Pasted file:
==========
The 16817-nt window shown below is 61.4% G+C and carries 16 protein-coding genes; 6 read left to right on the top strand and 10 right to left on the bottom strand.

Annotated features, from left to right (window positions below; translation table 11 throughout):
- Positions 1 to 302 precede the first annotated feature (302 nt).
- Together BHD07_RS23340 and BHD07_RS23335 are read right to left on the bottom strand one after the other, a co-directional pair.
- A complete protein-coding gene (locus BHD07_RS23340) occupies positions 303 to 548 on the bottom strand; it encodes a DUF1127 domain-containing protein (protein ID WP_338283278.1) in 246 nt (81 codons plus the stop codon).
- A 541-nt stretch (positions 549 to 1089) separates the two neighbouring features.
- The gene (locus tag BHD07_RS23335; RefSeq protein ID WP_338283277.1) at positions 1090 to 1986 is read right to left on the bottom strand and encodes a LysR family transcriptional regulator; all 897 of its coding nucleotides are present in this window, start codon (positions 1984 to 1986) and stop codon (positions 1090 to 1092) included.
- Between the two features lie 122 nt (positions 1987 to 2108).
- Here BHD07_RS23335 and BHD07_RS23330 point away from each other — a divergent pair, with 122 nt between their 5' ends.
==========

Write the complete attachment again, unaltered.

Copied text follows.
The 16817-nt window shown below is 61.4% G+C and carries 16 protein-coding genes; 6 read left to right on the top strand and 10 right to left on the bottom strand.

Annotated features, from left to right (window positions below; translation table 11 throughout):
- Positions 1 to 302 precede the first annotated feature (302 nt).
- Together BHD07_RS23340 and BHD07_RS23335 are read right to left on the bottom strand one after the other, a co-directional pair.
- A complete protein-coding gene (locus BHD07_RS23340) occupies positions 303 to 548 on the bottom strand; it encodes a DUF1127 domain-containing protein (protein ID WP_338283278.1) in 246 nt (81 codons plus the stop codon).
- A 541-nt stretch (positions 549 to 1089) separates the two neighbouring features.
- The gene (locus tag BHD07_RS23335; RefSeq protein ID WP_338283277.1) at positions 1090 to 1986 is read right to left on the bottom strand and encodes a LysR family transcriptional regulator; all 897 of its coding nucleotides are present in this window, start codon (positions 1984 to 1986) and stop codon (positions 1090 to 1092) included.
- Between the two features lie 122 nt (positions 1987 to 2108).
- Here BHD07_RS23335 and BHD07_RS23330 point away from each other — a divergent pair, with 122 nt between their 5' ends.